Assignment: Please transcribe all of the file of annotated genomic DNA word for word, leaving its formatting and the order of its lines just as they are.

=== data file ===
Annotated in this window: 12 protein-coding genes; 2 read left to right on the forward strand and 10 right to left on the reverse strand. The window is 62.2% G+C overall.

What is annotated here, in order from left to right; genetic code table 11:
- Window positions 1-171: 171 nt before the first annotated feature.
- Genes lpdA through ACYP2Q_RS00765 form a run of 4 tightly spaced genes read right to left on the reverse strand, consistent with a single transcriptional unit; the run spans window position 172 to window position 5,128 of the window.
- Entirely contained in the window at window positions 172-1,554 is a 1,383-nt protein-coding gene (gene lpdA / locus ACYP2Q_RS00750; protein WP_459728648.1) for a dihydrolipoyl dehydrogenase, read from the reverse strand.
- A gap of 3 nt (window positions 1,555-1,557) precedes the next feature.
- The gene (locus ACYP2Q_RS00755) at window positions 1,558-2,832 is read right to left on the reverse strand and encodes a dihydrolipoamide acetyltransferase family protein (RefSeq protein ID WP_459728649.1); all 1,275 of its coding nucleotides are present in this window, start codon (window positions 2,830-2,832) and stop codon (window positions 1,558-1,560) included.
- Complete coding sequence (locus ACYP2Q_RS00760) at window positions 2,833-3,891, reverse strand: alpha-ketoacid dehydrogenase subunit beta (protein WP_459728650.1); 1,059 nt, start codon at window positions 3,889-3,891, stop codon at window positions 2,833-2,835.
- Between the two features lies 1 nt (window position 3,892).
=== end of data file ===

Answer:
Annotated in this window: 12 protein-coding genes; 2 read left to right on the forward strand and 10 right to left on the reverse strand. The window is 62.2% G+C overall.

What is annotated here, in order from left to right; genetic code table 11:
- Window positions 1-171: 171 nt before the first annotated feature.
- Genes lpdA through ACYP2Q_RS00765 form a run of 4 tightly spaced genes read right to left on the reverse strand, consistent with a single transcriptional unit; the run spans window position 172 to window position 5,128 of the window.
- Entirely contained in the window at window positions 172-1,554 is a 1,383-nt protein-coding gene (gene lpdA / locus ACYP2Q_RS00750; protein WP_459728648.1) for a dihydrolipoyl dehydrogenase, read from the reverse strand.
- A gap of 3 nt (window positions 1,555-1,557) precedes the next feature.
- The gene (locus ACYP2Q_RS00755) at window positions 1,558-2,832 is read right to left on the reverse strand and encodes a dihydrolipoamide acetyltransferase family protein (RefSeq protein ID WP_459728649.1); all 1,275 of its coding nucleotides are present in this window, start codon (window positions 2,830-2,832) and stop codon (window positions 1,558-1,560) included.
- Complete coding sequence (locus ACYP2Q_RS00760) at window positions 2,833-3,891, reverse strand: alpha-ketoacid dehydrogenase subunit beta (protein WP_459728650.1); 1,059 nt, start codon at window positions 3,889-3,891, stop codon at window positions 2,833-2,835.
- Between the two features lies 1 nt (window position 3,892).